December 9, 2010 — A team of researchers led by a Harvard School of Public Health (HSPH) postdoctoral research fellow and a Massachusetts General Hospital physician report for the first time that using antidepressant medication to treat depression among HIV-positive individuals not only alleviates suffering from depression but improves adherence to HIV antiretroviral medication and virologic outcomes.
The study appears in the December 2010 issue of the Archives of General Psychiatry.
“The study’s findings provide concrete evidence for why there should be renewed attention to diagnosing and treating depression among people living with HIV/AIDS,” said lead author Alexander Tsai, a psychiatrist and Robert Wood Johnson Health and Society Scholar in the Center for Population and Development Studies at HSPH. “Our study shows that treatment with antidepressant medication can improve HIV antiretroviral therapy adherence and virologic outcomes.”
The study, conducted in San Francisco, involved 158 homeless and “marginally housed” HIV-positive men and women, a population generally considered difficult to treat or study. Many had significant psychosocial impairments such as alcohol and illicit drug use, factors that often result in exclusion from most antidepressant medication randomized trials.
The analysis was done among participants in the Research on Access to Care in the Homeless (REACH) study, observed between April 2002 and August 2007. The average follow-up time was 2.9 years. During the follow-up period, 38 of the 158 participants died and 17 were “lost” to follow-up (moved away, unable to be contacted, etc.). “During the course of the study, participants who were treated with antidepressant medication increased self-reported antiretroviral adherence by 25% and were twice as likely to achieve complete viral suppression,” Tsai said.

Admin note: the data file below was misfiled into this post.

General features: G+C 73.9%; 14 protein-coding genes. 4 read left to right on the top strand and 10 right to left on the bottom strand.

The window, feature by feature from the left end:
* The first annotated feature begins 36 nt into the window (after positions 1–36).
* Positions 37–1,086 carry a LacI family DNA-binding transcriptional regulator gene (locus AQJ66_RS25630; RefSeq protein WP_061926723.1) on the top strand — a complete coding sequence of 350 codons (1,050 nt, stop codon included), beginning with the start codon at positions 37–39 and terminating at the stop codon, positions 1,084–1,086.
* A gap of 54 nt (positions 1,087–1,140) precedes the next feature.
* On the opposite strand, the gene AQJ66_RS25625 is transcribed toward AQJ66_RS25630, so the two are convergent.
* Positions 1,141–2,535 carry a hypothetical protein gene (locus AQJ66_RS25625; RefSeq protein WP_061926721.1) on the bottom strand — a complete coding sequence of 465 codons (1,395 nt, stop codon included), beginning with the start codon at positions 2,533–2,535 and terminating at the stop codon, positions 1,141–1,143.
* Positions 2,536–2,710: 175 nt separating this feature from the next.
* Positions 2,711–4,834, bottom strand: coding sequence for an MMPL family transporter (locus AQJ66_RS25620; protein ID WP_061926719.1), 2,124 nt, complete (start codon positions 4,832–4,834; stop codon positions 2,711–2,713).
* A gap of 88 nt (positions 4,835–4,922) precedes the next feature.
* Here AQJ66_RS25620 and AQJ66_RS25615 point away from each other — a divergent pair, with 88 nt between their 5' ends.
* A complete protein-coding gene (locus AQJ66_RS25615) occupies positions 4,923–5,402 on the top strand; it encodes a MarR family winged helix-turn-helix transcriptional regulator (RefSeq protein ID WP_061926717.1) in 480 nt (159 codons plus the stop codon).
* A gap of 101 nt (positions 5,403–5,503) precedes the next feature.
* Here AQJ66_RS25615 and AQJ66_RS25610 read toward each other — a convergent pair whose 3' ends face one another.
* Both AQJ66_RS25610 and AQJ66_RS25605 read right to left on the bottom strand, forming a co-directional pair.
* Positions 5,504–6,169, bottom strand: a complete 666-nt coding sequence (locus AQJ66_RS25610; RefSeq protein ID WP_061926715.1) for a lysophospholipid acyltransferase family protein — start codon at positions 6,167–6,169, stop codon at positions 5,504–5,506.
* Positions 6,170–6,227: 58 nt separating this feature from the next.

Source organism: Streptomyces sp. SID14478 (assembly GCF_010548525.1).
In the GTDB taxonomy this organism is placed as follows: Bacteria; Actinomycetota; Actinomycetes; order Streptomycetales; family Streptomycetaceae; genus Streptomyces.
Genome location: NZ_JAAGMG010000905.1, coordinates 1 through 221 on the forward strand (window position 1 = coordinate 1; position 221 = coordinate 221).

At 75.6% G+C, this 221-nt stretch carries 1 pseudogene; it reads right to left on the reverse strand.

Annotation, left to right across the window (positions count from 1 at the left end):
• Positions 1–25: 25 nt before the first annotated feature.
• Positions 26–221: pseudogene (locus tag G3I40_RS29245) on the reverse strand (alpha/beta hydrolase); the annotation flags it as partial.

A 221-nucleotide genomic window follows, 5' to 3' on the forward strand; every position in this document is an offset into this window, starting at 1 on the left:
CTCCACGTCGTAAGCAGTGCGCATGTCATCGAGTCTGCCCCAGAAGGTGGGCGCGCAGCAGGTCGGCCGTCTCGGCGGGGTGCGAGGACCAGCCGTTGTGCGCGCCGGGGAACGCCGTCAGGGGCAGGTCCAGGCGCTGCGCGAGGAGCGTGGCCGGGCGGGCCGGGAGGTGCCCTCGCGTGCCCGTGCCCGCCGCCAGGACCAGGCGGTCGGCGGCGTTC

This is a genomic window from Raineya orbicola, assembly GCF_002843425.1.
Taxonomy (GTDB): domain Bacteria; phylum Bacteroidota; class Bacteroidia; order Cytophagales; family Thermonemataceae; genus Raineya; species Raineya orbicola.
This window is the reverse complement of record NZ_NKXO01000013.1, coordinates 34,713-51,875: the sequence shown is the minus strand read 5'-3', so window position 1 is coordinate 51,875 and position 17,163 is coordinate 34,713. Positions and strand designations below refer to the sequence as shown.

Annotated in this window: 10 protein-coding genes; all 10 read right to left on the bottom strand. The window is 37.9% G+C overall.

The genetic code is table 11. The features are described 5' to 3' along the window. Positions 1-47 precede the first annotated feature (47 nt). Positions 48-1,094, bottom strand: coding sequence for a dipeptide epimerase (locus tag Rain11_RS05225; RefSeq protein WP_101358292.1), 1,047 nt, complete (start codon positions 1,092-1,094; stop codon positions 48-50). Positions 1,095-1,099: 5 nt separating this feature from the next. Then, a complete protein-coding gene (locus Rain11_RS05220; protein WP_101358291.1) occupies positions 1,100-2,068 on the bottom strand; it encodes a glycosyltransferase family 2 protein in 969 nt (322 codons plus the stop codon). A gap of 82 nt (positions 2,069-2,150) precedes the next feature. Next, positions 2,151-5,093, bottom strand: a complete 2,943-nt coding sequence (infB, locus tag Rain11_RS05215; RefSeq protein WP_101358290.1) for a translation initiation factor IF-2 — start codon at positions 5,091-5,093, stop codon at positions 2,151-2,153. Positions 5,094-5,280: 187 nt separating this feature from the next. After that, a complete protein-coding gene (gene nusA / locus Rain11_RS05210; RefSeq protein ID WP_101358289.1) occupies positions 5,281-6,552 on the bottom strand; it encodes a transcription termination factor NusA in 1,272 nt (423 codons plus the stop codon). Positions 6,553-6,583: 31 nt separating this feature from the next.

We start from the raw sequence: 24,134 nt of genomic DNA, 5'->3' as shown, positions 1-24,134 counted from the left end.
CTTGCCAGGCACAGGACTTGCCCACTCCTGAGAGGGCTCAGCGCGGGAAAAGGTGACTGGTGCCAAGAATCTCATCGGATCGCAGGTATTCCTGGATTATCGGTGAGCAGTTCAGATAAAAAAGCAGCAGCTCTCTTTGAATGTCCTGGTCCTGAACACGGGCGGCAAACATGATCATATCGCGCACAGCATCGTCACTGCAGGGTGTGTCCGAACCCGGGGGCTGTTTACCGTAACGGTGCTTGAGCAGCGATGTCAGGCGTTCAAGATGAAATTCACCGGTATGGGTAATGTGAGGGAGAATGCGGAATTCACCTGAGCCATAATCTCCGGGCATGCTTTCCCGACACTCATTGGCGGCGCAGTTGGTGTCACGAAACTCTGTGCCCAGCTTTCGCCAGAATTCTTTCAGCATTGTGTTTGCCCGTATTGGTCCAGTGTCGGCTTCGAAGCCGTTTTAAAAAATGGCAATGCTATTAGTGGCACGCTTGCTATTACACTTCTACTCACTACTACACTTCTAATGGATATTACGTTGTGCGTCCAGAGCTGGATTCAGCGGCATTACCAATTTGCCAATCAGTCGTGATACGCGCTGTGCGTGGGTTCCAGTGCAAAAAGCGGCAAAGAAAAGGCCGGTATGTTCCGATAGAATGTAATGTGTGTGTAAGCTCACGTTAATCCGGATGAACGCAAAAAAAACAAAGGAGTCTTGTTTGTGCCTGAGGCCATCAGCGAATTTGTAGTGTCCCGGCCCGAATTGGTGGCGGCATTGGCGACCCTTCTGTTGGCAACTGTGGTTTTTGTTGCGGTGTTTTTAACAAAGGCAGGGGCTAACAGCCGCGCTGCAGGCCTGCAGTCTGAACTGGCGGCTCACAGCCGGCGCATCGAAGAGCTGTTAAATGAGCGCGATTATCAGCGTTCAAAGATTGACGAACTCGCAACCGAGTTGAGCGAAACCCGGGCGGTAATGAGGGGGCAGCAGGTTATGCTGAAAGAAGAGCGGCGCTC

Depression is highly prevalent among people living with HIV/AIDS, but it is “massively under diagnosed and undertreated,” Tsai added. One recent national study found more than one-third of people living with HIV in the study screened positive for probable depression. Only half of those who screened positive had been recognized as depressed by their health providers.
Depression also is recognized as strong predictor of non-adherence to medical treatment plans. Depression is associated with worse HIV outcomes, including immunologic decline, progression to AIDS, and AIDS-related mortality, Tsai said. The study findings also may relate to other diseases as depression is known to adversely affect the management and course of conditions such as heart disease and diabetes.
“There is an urgent need for HIV care providers to recognize and treat depression among their patients or to refer their patients to mental health specialists for diagnosis and treatment when necessary,” Tsai said.
Senior author of the study was David Bangsberg, a Massachusetts General Hospital (MGH) physician specializing in HIV/AIDS research and director of the MGH Center for Global Health. The study was conducted in collaboration with researchers at the University of California, San Francisco, and the University of California, Berkeley.
Support for the study included funding from the National Institute of Mental Health (NIMH). Tsai also received funding from the NIMH Institutional Training Award and the National Institutes of Health’s National Center for Research Resources UCSF-Clinical and Translational Science Institute grant.